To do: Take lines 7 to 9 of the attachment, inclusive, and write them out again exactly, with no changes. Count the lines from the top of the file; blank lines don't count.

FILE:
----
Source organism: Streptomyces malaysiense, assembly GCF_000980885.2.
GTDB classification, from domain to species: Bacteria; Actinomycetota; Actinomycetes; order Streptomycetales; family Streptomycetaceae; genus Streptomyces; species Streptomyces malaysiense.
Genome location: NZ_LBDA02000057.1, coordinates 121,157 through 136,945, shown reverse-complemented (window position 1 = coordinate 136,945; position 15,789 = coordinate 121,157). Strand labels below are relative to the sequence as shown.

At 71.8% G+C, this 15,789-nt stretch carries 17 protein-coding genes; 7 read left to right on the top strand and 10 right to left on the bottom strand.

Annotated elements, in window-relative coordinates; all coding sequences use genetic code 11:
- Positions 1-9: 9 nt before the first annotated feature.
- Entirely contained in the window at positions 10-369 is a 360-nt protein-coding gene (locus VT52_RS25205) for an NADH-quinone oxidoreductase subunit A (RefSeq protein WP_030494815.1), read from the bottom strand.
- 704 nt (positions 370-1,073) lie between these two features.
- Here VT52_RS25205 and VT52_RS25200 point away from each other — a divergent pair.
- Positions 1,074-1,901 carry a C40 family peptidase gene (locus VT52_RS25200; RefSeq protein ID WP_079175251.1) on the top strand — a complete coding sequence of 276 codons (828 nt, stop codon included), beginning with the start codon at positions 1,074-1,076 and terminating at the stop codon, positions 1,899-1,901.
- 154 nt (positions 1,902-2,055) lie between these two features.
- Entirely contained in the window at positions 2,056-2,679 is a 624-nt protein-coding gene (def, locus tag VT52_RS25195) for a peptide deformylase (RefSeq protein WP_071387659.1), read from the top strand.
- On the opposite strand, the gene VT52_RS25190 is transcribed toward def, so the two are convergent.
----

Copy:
- Entirely contained in the window at positions 10-369 is a 360-nt protein-coding gene (locus VT52_RS25205) for an NADH-quinone oxidoreductase subunit A (RefSeq protein WP_030494815.1), read from the bottom strand.
- 704 nt (positions 370-1,073) lie between these two features.
- Here VT52_RS25205 and VT52_RS25200 point away from each other — a divergent pair.